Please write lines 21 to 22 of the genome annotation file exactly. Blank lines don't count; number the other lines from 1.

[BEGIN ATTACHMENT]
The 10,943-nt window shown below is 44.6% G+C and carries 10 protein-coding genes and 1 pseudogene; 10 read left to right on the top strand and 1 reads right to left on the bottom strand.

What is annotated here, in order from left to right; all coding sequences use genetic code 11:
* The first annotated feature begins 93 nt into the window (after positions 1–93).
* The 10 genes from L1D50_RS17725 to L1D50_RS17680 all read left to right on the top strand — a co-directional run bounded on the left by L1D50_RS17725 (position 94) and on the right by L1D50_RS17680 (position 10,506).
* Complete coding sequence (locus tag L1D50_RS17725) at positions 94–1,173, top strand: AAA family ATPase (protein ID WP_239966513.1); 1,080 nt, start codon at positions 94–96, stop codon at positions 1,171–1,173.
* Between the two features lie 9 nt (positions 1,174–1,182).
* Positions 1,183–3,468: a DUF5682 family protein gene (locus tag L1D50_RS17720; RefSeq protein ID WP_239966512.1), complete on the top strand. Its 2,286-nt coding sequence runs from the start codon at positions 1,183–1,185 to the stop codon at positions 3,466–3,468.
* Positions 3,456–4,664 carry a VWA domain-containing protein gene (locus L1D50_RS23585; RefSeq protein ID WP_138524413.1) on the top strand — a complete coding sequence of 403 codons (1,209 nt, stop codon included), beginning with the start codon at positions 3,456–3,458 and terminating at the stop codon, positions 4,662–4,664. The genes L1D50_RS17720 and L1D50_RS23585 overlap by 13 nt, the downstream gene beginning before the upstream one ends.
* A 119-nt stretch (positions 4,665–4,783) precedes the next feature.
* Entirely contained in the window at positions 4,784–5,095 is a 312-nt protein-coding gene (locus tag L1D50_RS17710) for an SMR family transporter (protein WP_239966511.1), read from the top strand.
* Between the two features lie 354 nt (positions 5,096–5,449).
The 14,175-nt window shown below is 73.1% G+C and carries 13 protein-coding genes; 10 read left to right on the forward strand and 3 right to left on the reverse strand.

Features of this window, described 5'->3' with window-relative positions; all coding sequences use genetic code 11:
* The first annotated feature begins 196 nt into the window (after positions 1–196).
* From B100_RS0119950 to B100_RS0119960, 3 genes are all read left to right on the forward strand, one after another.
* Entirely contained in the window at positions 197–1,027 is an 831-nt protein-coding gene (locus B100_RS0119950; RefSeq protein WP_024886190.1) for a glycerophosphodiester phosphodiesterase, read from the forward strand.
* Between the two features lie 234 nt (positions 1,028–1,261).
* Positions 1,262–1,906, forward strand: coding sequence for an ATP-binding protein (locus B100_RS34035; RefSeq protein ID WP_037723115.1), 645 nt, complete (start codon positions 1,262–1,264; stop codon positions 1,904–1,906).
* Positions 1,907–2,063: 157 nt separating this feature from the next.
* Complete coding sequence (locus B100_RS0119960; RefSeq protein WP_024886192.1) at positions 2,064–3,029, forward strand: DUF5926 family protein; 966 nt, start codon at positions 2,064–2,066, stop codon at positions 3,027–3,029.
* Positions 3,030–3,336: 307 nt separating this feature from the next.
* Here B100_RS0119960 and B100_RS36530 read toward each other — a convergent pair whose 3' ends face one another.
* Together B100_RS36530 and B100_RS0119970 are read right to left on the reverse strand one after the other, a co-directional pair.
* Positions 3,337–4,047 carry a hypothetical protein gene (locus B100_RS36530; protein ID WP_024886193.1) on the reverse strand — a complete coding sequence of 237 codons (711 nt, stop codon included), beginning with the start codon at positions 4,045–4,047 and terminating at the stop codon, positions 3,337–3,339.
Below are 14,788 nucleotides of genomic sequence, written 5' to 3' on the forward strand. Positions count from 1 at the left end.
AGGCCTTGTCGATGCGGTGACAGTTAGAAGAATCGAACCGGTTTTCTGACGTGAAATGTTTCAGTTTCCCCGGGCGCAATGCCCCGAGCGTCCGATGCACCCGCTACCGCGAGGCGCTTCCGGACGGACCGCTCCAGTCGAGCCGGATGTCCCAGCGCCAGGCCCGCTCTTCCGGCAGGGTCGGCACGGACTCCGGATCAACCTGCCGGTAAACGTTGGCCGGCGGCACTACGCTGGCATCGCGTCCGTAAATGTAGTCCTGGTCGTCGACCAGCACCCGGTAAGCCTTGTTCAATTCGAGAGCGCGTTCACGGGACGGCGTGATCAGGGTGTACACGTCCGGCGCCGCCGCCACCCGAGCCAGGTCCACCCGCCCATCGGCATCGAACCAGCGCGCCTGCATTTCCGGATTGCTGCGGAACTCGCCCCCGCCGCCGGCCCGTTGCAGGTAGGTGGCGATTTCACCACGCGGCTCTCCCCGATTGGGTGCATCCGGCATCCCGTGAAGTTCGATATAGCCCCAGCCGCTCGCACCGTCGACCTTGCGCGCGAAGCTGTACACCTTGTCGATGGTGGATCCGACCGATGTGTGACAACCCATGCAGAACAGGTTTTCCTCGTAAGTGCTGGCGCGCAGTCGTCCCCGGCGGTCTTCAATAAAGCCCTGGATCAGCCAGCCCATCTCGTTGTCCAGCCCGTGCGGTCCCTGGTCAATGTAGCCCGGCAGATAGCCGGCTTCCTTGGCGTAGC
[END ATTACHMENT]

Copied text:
* Positions 3,030–3,336: 307 nt separating this feature from the next.
* Here B100_RS0119960 and B100_RS36530 read toward each other — a convergent pair whose 3' ends face one another.